On July 11th at UFC 251, #6 ranked Jose Aldo (28-6) will be taking on #3 ranked Petr Yan (14-1) for the Undisputed Bantamweight Championship of the World. Though a controversial pick to be the man opposing Yan for the Bantamweight strap (due to his last fight being a losing effort to Marlon Moraes), Jose Aldo is given a “free pass” by many fight fans due to his extensive list of accomplishments in the Featherweight divisions of both the WEC and the UFC. Considered by many to not only be the Featherweight G.O.A.T but also a top 5 Pound for Pound fighter in the sport’s history. Jose Aldo is a name that casts a shadow over the Bantamweight division regardless of ranking. Regardless of this, Petr Yan enters the Octagon as a considerable favourite over the former Featherweight Champion.
Tale of The Tape
|Name||Petr “No Mercy” Yan||Jose Aldo|
Dudinka, Krasnoyarsk Krai, Russia
|Height||5′ 7½″ (171 cm)||5′ 7″ (170 cm)|
|Reach||67″ (170 cm)||70″ (178 cm)|
(135 lbs / 61,2 kg)
(145 lbs / 65,8 kg)
|Titles||ACB Bantamweight Champion||Former WEC/UFC FW Champion|
|Record||14 – 1 – 0|
|28 – 6 – 0|
Though seemingly evenly matched in a physical sense, Aldo has considerably more experience fighting elite competition than Yan at this point in their respective careers. Though it is important to note that these wars may have accumulated some wear and tear on the former FW champions body, an issue the up-and-coming Petr Yan is yet to experience.
Skill for Skill
I think I can speak for most fans when I assume that the majority of Saturday’s Bantamweight Championship bout will be taking place on the feet. With elite striking being evident on both sides, let’s try and pinpoint the key skills in both fighter’s arsenals.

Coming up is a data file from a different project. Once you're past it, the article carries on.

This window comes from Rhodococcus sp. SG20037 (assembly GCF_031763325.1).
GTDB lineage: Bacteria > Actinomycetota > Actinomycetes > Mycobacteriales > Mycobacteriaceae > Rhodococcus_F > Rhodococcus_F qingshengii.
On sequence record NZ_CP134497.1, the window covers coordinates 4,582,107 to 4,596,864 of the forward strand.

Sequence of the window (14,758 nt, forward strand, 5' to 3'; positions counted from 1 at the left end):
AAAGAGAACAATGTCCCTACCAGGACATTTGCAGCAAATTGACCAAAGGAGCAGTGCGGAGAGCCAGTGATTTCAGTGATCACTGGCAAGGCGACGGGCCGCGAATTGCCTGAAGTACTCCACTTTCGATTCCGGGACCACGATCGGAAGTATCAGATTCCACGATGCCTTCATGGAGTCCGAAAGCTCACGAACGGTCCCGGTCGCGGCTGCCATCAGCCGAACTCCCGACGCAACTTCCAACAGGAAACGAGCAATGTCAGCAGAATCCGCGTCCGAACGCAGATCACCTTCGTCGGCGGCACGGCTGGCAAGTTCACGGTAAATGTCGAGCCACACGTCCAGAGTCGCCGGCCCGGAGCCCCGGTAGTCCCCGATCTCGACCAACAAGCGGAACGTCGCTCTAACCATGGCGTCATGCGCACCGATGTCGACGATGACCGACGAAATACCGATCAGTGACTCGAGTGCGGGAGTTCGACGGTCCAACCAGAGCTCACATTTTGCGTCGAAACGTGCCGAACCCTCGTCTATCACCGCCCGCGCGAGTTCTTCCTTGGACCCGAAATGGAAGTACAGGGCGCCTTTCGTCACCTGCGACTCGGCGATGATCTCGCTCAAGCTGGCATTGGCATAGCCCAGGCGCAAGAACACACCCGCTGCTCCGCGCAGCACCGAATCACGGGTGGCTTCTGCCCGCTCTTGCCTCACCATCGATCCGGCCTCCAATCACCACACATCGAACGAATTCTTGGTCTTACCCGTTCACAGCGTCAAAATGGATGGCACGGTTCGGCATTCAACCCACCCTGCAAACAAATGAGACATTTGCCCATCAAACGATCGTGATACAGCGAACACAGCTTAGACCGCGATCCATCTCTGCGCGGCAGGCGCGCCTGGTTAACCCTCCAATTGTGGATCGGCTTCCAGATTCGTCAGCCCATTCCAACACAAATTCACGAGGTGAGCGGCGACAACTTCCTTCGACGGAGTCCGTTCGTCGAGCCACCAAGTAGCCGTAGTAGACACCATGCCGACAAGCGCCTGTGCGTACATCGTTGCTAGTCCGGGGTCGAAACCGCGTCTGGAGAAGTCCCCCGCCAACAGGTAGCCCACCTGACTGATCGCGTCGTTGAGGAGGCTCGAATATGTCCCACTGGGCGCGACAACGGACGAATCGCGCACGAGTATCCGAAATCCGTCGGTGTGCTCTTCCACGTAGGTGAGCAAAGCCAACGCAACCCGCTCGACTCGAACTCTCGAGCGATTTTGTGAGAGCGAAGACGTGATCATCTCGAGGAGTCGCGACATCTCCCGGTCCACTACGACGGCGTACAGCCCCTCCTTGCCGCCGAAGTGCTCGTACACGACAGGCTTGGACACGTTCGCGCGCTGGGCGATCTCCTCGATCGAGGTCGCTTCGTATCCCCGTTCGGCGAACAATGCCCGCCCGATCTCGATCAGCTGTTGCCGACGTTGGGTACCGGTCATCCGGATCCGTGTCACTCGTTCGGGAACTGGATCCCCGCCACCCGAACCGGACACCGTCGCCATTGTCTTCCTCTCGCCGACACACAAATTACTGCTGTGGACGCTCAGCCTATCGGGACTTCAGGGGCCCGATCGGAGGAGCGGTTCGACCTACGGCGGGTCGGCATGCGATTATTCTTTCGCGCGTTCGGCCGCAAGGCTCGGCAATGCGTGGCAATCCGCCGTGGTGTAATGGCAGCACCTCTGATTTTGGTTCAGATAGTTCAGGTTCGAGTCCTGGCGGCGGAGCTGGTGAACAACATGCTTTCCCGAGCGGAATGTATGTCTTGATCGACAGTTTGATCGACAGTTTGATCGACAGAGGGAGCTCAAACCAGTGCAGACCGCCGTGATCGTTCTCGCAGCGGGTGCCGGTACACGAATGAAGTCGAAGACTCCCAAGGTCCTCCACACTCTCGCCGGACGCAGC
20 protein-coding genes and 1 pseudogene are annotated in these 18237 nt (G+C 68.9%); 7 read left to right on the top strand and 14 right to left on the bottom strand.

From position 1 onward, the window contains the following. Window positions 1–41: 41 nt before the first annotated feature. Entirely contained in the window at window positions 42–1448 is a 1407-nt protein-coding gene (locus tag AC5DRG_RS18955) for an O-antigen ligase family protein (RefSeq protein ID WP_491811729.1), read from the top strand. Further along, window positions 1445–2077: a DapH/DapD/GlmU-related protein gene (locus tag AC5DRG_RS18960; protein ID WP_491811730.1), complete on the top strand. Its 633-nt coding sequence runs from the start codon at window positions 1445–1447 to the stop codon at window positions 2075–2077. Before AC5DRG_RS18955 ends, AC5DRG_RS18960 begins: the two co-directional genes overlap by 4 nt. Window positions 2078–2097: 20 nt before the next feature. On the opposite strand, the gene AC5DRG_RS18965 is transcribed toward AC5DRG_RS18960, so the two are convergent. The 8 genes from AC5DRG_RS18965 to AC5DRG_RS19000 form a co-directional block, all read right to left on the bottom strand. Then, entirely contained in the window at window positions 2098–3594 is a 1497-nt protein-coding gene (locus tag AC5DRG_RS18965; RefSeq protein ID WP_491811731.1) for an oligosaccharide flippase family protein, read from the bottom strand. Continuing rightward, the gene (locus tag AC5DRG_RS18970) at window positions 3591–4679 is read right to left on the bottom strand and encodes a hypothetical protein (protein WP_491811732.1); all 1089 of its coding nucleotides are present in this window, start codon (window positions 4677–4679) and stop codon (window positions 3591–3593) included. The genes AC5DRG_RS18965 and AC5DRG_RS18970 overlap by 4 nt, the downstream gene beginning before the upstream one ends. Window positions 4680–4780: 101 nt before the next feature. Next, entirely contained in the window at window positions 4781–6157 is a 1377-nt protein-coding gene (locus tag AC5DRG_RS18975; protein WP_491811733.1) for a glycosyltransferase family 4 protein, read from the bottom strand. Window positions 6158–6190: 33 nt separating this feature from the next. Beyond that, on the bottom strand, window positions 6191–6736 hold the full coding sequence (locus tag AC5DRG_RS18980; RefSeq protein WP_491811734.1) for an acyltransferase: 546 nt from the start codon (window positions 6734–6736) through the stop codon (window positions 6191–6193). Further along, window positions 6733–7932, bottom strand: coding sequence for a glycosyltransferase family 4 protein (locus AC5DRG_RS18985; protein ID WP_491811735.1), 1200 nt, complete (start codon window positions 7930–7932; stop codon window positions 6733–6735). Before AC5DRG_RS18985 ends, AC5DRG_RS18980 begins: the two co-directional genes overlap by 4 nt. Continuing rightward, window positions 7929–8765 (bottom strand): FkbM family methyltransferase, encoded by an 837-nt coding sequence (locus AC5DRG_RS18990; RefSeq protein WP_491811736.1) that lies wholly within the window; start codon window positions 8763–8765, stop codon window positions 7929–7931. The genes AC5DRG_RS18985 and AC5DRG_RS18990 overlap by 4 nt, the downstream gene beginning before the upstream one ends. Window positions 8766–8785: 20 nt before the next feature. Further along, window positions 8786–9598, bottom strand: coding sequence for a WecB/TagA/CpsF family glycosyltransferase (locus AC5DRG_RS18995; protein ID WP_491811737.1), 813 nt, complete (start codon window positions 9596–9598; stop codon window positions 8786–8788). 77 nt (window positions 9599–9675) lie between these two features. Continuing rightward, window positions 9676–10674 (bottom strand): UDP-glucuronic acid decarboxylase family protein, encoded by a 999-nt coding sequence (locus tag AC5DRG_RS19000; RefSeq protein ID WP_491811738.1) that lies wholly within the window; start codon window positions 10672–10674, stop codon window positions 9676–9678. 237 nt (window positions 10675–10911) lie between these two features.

When most people sit down and attempt to breakdown Aldo’s striking skillset, the most prevalent weapon in the Brazilian’s arsenal is his rear leg kick. At one point considered one of the most dangerous weapons in the sport, Aldo’s rear leg kick was the cornerstone of his offence. As seen in bout’s with Urijah Faber in the WEC, and Ricardo Lamas (above) in the UFC. However, as effective as Aldo’s leg kicks are, many fans fail to see the reason he managed to land so many unchecked.
Aldo is a master of setting up his kicks with punches, particularly the combo seen above (often a right straight is thrown first, which opens up the lead body shot). Though a simple “fake high, go low” concept, Aldo takes this to the next level. By throwing the lead hook in the sweeping matter in which he does he positions his hips in a manner that allows him to generate massive amounts of leverage into his leg kicks. By chopping down the lead leg of Petr Yan, he may take away some of the power from the Boxing heavy Bantamweight.